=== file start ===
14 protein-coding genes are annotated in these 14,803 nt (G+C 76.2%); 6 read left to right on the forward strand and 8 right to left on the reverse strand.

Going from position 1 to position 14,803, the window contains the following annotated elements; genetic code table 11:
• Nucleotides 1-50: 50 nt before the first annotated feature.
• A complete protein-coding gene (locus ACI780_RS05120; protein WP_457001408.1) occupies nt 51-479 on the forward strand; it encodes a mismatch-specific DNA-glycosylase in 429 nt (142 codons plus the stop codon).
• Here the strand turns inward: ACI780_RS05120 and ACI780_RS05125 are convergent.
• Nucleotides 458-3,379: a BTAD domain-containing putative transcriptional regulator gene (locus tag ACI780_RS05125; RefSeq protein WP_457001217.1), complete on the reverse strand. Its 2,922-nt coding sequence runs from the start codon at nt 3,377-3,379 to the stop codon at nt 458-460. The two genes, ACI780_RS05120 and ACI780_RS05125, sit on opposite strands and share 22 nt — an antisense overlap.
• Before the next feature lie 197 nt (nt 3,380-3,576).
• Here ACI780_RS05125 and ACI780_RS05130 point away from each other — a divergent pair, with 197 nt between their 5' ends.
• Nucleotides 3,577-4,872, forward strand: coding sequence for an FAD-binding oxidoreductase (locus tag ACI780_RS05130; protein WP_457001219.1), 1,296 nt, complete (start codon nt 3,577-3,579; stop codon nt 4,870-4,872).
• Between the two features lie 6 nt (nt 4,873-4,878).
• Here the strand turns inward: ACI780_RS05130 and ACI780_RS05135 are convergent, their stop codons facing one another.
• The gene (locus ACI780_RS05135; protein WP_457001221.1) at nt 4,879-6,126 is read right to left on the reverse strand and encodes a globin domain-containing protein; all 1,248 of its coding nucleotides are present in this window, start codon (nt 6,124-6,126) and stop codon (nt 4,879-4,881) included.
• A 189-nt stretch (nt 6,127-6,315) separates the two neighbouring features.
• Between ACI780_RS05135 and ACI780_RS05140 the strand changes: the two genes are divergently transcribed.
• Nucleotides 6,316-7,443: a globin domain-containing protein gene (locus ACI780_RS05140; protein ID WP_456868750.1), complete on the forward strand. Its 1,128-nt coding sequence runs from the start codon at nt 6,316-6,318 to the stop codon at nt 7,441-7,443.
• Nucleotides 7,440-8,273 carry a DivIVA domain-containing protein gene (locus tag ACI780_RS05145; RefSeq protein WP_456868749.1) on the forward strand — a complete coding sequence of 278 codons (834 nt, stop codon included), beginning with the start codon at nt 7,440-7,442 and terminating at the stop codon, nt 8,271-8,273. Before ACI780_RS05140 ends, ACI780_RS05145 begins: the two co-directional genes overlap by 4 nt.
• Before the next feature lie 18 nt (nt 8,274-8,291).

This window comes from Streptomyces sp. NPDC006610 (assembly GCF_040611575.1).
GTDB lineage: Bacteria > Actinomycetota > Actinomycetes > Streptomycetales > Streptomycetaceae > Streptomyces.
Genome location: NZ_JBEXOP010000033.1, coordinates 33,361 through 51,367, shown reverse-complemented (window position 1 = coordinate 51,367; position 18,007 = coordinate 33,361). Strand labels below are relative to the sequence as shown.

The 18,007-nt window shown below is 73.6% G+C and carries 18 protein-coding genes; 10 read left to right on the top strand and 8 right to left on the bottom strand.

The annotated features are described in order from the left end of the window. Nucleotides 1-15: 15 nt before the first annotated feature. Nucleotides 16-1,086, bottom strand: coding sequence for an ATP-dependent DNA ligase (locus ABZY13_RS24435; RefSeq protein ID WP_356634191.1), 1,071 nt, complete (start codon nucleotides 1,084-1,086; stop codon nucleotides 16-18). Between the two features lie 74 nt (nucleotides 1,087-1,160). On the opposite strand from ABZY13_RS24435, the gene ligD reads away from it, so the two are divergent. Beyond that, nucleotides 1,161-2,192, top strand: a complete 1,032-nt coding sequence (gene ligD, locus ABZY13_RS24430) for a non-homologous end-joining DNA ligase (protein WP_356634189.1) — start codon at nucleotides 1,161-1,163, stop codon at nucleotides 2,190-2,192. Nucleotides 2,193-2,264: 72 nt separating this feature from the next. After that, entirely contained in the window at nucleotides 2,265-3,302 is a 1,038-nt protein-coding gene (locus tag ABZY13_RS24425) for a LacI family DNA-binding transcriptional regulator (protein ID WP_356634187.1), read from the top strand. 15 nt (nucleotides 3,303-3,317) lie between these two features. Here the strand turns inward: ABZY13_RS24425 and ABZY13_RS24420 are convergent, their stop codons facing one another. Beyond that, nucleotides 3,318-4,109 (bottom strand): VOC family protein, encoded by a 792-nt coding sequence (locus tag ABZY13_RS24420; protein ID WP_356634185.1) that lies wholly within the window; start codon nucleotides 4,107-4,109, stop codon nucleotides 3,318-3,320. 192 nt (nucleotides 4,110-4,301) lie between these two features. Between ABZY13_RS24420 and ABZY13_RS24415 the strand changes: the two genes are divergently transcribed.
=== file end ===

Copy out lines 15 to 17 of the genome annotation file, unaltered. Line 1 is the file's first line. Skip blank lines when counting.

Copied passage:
• Nucleotides 6,316-7,443: a globin domain-containing protein gene (locus ACI780_RS05140; protein ID WP_456868750.1), complete on the forward strand. Its 1,128-nt coding sequence runs from the start codon at nt 6,316-6,318 to the stop codon at nt 7,441-7,443.
• Nucleotides 7,440-8,273 carry a DivIVA domain-containing protein gene (locus tag ACI780_RS05145; RefSeq protein WP_456868749.1) on the forward strand — a complete coding sequence of 278 codons (834 nt, stop codon included), beginning with the start codon at nt 7,440-7,442 and terminating at the stop codon, nt 8,271-8,273. Before ACI780_RS05140 ends, ACI780_RS05145 begins: the two co-directional genes overlap by 4 nt.
• Before the next feature lie 18 nt (nt 8,274-8,291).